15 Keys to Parenting: What No One Tells You

So when you curled up on my bed last night and we watched The Power of Ten

nothing could have prepared me for the exponential power of the broken bits of us.

Of you four boys and two girls.

And your dad and I letting go and becoming one and multiplying love at the kitchen sink with the burnt pots stacked high and you kids scrapping and scraping hard and we all bled a bit everyday.

Who knew that toilet plungers falling off the ceiling could give you boys a black eye?

Or that you deciding to show us you could really ride your bike with your eyes closed would drive you right broadside into the pick-up truck, catapulting your chin into an implanting dent into the front fender of your Dad’s Ford.

Ten years, I walked by that chin-dented fender.

Ten years, it’s been a bit of dog and pony show and your hearts have catapulted through our own daily tilt, implanted themselves right into mine. Ten years, broken bits of us to the power of God and who knew exponential glory was found in the sticky and messy places?

Dented hearts are the ones bent real.

I never expected so much joy.






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I never expected that a mother’s labor and delivery never ends — and you never stop having to remember to breathe.

I didn’t know that taking the path of most resistance often leads to the most reward.

I didn’t know that you kids would birth me deeper into God and I didn’t know that you’d drive me crazy and I didn’t know how you’d drive me to the Cross.

That Cross isn’t only our door into God’s presence — the Cross is our only air in God’s presence.

And the Gospel has never stopped being the good news headline that I’ve needed every day because I’ve been the one breaking.

I’ve been the one who has had hollering mother meltdowns and wept on bathroom floors and I’ve been the one who has come to be held up by the tender grace of it:

Unless you walk with Jesus every day will be driven hard by pride or fear.

Remember how you once watched me drop potatoes into the pressure cooker and you asked me what a pressure cooker actually does anyways?

And I told you:

“Oh, a pressure cooker’s just a pot with a lid that doesn’t let the steam escape. And if the steam doesn’t escape —- whatever’s in the pot cooks faster.”

And if the steam doesn’t escape…

And you all have made me not escape into me.

You all have been a furnace for my soul to know the refining, the white hot heat of real love where God always tilts off the dross. I didn’t know it till you: When you lay down self, you find the deepest rest.

No one told me that it would all happen at the same hallowed time: Mothering is at once the hardest and the holiest and the happiest.

When war broke out over Monopoly and the raging upended the evening, when you slammed the door in my face, when I slammed the back door and went for a long walk down the back lane, you have never stopped handing me the gift:

As long as thanks is possible, then joy is always possible.

I have murmured thanks again and again like a sacrifice and He has turned the stench of here into incense.

I have preached gospel out loud to myself how many times a day and you have heard your mother with the soul amnesia remind herself again. “The parent must always self-parent first, self-preaching always comes before child-teaching.” [One Thousand Gifts]

How many times have we scrawled it across the chalkboard, as if we could scratch it into our marrow: Only speak words that make souls stronger.

Mothers do this:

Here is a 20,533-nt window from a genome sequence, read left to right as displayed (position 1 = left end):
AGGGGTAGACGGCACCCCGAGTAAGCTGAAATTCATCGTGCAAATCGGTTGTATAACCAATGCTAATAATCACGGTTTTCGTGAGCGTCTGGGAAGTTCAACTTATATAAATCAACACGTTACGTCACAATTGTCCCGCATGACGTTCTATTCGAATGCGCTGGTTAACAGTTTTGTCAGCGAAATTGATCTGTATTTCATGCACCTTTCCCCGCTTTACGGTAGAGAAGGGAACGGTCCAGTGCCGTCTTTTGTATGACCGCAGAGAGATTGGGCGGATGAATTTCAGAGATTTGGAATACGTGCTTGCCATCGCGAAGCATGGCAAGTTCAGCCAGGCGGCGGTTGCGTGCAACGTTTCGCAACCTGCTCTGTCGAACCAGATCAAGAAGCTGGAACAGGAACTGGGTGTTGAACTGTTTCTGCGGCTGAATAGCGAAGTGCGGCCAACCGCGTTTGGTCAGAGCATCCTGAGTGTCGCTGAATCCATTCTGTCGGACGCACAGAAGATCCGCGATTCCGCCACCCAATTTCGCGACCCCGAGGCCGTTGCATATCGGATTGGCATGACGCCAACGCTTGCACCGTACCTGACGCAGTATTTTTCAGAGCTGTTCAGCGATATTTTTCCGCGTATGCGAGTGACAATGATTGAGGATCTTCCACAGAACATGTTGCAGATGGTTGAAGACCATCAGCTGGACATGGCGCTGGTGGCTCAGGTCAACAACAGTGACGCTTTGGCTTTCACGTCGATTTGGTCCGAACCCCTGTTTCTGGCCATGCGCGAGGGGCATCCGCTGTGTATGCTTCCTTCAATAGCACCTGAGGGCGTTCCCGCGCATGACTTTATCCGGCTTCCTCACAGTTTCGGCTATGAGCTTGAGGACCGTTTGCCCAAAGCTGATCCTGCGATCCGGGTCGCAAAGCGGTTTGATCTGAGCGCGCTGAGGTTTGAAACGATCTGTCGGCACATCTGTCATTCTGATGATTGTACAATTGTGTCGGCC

We get up everyday and practice resurrection.

We choose: Live stressed and what we practice is practical atheism.

So we hold our tongue, we stretch ourselves out, we give you our eyes when you give us the play-by-play of every single page of the whole book and we practice smiling when you walk into a room so you can believe that your Father sings love over you.

We practice our faith. We practice our faith. We practice our faith. We get it wrong and we die daily and we live forgiveness and we practice our faith. Joy is a habit. Wear it.

Ten years now, nearly twice over, and how many times have I’ve blown it and keep preaching gentle truth back to the wrinkling woman in the mirror: The way to raise children is to not raise your voice. Souls are fragile. Raising your voice can raze your children to the ground.

Parenting is about preparing children to get along with each other, to get along with you and without you, and that it’s impossible to get along without God.

If I could go back again, even to yesterday:

The moment when you are most repelled by a child’s behavior, that is your warning light to draw the very closest to that child.

What we say to our kids in passing is what becomes their inner voice.

Anger is contagious. And so is grace.

Thank God.

Thank God that you all keep teaching me about me: That every one of us has two of us really. The Short-Term You —- and the Long-Term You.

The Immediate You. And the Ultimate You.

And if I only loved the right now Immediate You —- and let The Immediate You come and go and do whatever felt best, I wouldn’t be loving the Ultimate You.

I love the long-term Ultimate You too much to give the short-term Immediate You what you want —- but what isn’t ultimately best.

Sometimes the short-term Immediate You can’t have what immediately feels best— so the long-term Ultimate You has what is ultimately best.

This is the way my own Father parents me everyday.

When the credits roll for that little film of The Power of Ten, you turn to me and grin, “Adding one zero at a time sure changes everything doesn’t it?”

And I nod and smile. And kiss your forehead.

And maybe that’s what has surprised me most about motherhood

When you come with your zero, nada, nothing and multiply it to the power of God, you get surprised by exponential joy.




Related: 10 Point Manifesto to Joyful Parenting
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